A while back I posted my thoughts on the future of G+.
I’m just going to say… I told you so. Android all the way!
Lowe’s announced on its Facebook Page that it will be pulling its ads from the TLC show “All-American Muslim”. They announced this decision via a note, which has since been deleted. Over 23,000 comments were posted on the note many of which were back-and-forth banter between pro and anti Muslim supporters. Here is a slice of the action via Mashable:
When using the Community Strategy with social media there is one golden rule: Never alienate individuals. Secondly, have a set of guidelines, publicly posted so that you can enforce them. The guidelines should include a policy of racial remarks, political commentary, sexism and religion. Essentially outline the same rules of a first date.
So where did Lowe’s go wrong? For one, they posted it on Facebook! That decision did not need to be shared inside the community. That was a business decision and certainly a tough one. It should have been posted in a blog or on the official website. If the community decided to pick it up and discuss it, then, and only then, should the brand feel it is accountable to answer. Secondly, as soon as racist remarks were being posted someone on the Lowe’s social media team should have been deleting them and reminding the community of the guidelines. These are the simple tactics that could kept the negative energy at a manageable simmer instead of the heaping boil-over it became.
Better late than never, Lowe’s did put out this post explaining their stance on the recent comments. Good for them! They’ve redeemed themselves.
It important allow your community to have a voice, but it is unacceptable to stand on the wayside while a turf war is brewing in your community. And lets be a little more tactful about where we post business decision…
Even a cheese omelet can be an epic journey if it’s done right. Lurpak took emotional marketing to heart (pun intended). How else can you make butter sexy?
When considering marketing a product, you are sometimes faced with seemingly boring challenge. It’s butter, so what? We need to make this butter stand apart from all other butters, better or not. That’s where the story telling comes in… How it’s made, how it used and the variety of ways it can portrayed in it’s use. Using a fairly simple matrix you can take a “boring” product like butter and mash it into a series of interesting situationz and characters to make it sexy.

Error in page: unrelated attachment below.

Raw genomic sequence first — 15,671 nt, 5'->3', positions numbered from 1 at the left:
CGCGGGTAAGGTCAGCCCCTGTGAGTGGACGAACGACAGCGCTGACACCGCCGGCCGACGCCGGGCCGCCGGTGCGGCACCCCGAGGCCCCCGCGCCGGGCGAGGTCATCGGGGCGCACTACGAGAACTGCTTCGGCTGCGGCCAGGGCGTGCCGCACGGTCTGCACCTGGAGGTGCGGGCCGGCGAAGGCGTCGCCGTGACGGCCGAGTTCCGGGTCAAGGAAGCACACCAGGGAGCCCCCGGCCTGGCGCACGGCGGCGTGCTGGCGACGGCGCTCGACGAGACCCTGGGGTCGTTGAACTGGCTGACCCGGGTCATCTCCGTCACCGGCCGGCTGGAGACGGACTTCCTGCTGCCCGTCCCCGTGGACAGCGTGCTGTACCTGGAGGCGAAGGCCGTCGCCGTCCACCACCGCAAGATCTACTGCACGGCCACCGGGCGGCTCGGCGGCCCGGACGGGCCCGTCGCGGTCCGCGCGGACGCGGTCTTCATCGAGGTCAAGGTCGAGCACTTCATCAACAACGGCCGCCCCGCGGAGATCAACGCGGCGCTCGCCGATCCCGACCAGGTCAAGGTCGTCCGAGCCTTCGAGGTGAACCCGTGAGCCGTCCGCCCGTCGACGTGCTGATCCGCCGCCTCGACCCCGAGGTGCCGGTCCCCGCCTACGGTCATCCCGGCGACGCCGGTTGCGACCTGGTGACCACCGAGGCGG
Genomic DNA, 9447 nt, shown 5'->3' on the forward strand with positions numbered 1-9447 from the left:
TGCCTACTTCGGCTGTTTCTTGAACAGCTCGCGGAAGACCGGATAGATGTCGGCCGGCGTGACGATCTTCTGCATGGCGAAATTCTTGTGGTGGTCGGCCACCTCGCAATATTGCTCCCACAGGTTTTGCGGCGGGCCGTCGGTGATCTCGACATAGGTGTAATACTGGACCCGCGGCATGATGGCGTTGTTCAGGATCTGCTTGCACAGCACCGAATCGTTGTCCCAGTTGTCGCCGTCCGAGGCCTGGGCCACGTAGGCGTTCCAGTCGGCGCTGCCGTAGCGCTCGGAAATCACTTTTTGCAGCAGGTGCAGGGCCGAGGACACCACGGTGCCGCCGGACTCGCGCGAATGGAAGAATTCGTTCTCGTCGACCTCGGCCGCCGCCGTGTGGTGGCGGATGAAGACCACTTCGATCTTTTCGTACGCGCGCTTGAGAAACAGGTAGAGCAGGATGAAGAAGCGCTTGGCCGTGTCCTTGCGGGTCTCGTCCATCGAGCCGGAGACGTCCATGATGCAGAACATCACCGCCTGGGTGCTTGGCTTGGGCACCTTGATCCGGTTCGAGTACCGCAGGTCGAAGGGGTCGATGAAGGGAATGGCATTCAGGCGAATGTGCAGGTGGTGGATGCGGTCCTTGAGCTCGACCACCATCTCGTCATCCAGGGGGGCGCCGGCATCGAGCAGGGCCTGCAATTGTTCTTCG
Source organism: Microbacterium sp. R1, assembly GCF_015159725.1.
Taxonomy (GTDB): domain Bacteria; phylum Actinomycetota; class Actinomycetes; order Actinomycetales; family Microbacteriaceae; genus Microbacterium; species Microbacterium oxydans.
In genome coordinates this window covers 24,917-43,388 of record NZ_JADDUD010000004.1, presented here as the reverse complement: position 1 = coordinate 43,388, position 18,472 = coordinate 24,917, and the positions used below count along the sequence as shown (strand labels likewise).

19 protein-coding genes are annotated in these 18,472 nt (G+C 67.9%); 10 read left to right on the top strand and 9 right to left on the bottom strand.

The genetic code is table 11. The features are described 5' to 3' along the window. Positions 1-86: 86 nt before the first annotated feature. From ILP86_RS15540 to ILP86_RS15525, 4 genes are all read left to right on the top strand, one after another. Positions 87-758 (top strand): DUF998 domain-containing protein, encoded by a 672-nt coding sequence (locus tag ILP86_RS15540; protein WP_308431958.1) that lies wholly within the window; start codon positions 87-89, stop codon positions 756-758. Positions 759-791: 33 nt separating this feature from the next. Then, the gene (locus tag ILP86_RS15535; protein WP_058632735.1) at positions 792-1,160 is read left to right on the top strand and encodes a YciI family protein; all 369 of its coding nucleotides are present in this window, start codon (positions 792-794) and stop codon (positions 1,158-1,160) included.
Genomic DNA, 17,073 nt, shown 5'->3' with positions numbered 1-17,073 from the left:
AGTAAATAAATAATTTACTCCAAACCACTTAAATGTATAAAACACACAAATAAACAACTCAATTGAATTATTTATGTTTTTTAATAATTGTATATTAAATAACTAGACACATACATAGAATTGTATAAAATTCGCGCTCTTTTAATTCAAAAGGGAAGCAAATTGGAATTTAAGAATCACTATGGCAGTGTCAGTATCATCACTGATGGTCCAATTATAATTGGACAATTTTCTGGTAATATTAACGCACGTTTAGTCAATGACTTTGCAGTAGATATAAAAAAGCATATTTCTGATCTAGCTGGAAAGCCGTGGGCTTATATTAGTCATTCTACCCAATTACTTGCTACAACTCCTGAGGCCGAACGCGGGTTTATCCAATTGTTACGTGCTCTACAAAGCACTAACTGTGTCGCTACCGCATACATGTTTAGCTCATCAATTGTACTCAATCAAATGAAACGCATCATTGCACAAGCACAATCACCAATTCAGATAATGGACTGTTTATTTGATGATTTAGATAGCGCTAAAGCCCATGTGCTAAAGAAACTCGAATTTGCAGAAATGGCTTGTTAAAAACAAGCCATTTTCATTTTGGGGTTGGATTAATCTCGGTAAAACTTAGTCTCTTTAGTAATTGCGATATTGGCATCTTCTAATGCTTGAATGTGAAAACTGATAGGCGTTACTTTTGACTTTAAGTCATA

The truth is, cooking with butter is a sexy activity – the Food Network would be in a rut otherwise! The genius behind this Lurpek video is that it hits the Lord-of-the-Rings-epic-warrior-battle-preparation in every man. Just listen to the music. Sometimes making a meal after work does feel like a battle! This is a highly targeted ad, that plays to the emotions and interests of the targeted audience and when played at the right time of day, will create action.
Check out a few of the other strings Lurpeks strums…
Staying true the great priced electronics and customer service Best Buy stands for, they’ve put together a series of ads that make consumers feel good. Ignoring the “hectic holiday” feeling, they have turned Mom’s image into a savvy, level-headed and competitive shopper. The women portrayed are confident and taking on the world without breaking a sweat. A much closer representation of the shopper we want to be during the holiday season.
This year’s holiday season brought out the big players in Black Friday ads. Every department store was boasting their best sales on the biggest shopping day of the year, but there was one company that stood out…. like a splinter under your thumbnail.
Target’s “crazed” Christmas Champ seemed to miss the mark by a few feet. This hysterical woman is so excited about the deals offered at target she literally loosing it. This series of videos is an okay attempt at humor, but when put into contrast of Target’s other advertising and that of it’s competitors it doesn’t seem to sit right with consumers.
Consumer already have an overwhelming feeling about the holidays. Especially those courageous mothers who battle in hand to handbag warfare for the perfect gifts. Target’s commercials are unsettling as they are a blatant reminder of the chaotic crowds to be dealt with on black Friday. Do those women, mothers and Black Friday consumers want to would admit to relating to the wired Christmas Champ? She’s the epitome of the anxious, awkward, powerless consumer that is crumbling under pressure and quite honestly a turn-off to female consumers.
Christmas Champ is a harsh contrast to the level headed, cheap chic, happy, Target Fashionista of yesteryear that was excited for designs by Mossoni, Alexander McQueen and Zac Posen. That was a campaign female shoppers could relate to. A shopping experience they wanted to be a part of and did not dread. And yet, despite all that, @ChristmasChamp still has a strong following and support.
How do you feel about Christmas Champ? Did these ads sway your shopping in any way?